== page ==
HOLDEN has revealed more than 30 percent of its future lineup will come from Opel's European range of cars – including a possible Commodore replacement.
Holden has already confirmed the Astra VXR and GTC hot hatch duo, the current-generation Insignia mid-sizer, and the Cascada convertible will arrive in Holden dealerships in early 2015. That's barely 18 months after those same cars, wearing Opel badges, were withdrawn from sale in Australia when Holden closed the Opel brand locally in August last year.
Wheels has also learned that the next-generation Insignia is in contention to replace the locally-built Holden Commodore when production ends here in 2017. Sedan, hatch and wagon versions of the Insignia are built by Opel in its Russelsheim factory in Germany, with petrol and diesel engines, and in front-drive and all-wheel drive configurations.
The next-generation Insignia is expected to be bigger than the current model, which is closer to a Subaru Liberty in size. But it's still likely to be smaller than the VF Commodore. Holden is not saying whether the Insignia will carry the Commodore badge in Australia, but this seems unlikely.
The next Insignia is currently being designed by Australian Niels Loeb in Germany, with input from renowned Holden designer Richard Ferlazzo.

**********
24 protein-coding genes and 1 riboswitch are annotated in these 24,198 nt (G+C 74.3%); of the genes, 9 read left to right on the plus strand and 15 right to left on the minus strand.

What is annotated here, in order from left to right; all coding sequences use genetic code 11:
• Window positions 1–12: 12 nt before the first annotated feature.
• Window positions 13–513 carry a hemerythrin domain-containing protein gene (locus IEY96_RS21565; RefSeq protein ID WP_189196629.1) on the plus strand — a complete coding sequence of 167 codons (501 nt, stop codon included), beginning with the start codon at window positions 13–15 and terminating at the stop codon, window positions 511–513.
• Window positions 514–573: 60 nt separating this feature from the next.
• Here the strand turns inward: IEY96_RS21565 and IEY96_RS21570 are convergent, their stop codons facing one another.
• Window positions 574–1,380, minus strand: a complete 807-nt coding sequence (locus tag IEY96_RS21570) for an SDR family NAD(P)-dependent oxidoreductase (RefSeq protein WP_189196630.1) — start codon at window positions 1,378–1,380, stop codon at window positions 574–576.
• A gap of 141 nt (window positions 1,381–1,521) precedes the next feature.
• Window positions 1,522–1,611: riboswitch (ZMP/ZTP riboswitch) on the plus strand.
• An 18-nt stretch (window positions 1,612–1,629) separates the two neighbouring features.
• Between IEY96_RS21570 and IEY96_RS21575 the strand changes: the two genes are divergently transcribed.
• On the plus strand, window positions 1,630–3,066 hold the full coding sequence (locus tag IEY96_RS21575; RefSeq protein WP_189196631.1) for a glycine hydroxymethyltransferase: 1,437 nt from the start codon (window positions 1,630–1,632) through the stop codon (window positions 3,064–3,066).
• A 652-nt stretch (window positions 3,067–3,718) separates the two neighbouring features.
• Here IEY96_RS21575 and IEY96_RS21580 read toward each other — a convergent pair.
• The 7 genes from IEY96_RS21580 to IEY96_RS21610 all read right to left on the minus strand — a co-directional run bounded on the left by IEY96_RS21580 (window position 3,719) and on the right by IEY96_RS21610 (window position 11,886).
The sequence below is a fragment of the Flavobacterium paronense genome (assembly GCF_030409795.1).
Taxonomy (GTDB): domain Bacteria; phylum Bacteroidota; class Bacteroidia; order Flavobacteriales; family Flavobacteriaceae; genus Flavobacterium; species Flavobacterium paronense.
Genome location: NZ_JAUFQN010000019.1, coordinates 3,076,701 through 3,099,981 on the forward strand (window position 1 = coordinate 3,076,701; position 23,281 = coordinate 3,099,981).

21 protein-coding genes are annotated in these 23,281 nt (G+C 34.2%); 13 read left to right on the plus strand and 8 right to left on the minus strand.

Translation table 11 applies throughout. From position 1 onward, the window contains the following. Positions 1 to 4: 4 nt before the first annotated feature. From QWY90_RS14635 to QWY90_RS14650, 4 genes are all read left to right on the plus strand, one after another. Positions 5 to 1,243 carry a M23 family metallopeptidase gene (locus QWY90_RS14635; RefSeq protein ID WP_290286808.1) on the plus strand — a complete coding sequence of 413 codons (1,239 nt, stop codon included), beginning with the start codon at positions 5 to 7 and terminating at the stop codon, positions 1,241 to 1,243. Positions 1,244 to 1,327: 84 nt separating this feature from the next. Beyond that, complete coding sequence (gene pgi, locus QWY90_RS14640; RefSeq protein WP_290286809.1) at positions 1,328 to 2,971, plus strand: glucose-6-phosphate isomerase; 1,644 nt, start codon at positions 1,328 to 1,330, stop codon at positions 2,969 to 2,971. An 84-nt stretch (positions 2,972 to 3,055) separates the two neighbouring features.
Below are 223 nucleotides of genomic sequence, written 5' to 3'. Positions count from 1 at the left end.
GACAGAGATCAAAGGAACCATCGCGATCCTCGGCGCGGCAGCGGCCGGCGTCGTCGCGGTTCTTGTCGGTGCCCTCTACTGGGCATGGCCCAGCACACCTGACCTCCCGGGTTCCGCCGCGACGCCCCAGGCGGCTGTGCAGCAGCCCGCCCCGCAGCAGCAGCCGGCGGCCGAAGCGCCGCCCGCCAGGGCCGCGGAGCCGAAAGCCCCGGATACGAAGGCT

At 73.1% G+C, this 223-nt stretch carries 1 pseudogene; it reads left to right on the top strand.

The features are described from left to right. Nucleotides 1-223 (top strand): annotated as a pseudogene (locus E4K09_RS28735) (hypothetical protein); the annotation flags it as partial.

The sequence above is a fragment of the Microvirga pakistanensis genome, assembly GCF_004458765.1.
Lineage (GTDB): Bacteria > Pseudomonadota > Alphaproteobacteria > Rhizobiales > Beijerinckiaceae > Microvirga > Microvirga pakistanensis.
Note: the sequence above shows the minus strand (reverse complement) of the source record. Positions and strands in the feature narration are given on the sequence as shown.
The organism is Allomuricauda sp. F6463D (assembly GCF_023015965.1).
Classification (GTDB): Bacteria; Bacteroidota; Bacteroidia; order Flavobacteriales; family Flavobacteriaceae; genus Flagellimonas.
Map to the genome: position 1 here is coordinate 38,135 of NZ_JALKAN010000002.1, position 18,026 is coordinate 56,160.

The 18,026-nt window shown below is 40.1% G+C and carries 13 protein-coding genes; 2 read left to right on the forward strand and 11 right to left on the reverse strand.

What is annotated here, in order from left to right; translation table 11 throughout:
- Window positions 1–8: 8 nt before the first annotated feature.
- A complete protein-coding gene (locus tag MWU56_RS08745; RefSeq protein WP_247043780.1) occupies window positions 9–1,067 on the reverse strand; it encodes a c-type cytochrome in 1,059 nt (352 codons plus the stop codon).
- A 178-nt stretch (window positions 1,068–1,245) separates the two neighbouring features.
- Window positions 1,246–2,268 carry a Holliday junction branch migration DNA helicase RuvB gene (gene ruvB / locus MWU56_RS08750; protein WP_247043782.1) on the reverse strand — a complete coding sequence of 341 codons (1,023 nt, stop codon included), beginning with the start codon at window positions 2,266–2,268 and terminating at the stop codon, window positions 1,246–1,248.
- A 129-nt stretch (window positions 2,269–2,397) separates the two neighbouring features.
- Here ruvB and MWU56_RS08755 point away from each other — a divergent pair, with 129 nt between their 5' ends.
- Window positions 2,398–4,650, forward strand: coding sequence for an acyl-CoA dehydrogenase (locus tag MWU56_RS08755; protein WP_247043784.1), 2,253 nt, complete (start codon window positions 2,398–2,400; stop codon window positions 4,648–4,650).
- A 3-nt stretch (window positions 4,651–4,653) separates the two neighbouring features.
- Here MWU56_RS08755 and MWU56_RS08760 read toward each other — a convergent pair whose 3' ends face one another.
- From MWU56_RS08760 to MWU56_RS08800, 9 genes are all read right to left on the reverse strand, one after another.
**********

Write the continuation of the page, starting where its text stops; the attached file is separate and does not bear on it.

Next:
Speaking exclusively to Wheels, Loeb revealed Opel's aspirations for the next-generation Insignia’s design and quality to rival that of established luxury brands BMW, Audi and Mercedes.
Another Opel model likely to hit Australian roads is the new Corsa light hatchback revealed at the 2014 Paris Motor Show. Holden could use this car either as a replacement for the Korean-sourced Barina, or to supplement it as a premium offering in its light hatchback range.
When asked by Wheels which was the more likely scenario, Holden managing director Gerry Dorizas declined to answer.
“We are absolutely committed to bringing the best possible products from GM’s global portfolio to Australian customers to support a strong and exciting future for Holden.”
Dorizas sees Opel as integral to his goal of returning Holden to the top of the Australian sales ladder by 2020. “Opel’s commitment to performance and quality aligns perfectly with Holden’s heritage and brand.”
All future Opel-sourced Holdens will be fine-tuned at Holden’s Lang Lang proving ground to not only ensure they share common handling characteristics, but are tuned for Aussie conditions.
“We will make sure these cars are perfect for the Australian market,” said Karl-Thomas Neumann, Executive President of GM Europe. “I’m very excited about the role our great products will play in the resurgence of the Holden brand by being able to provide more than one-third of Holden’s future line-up.”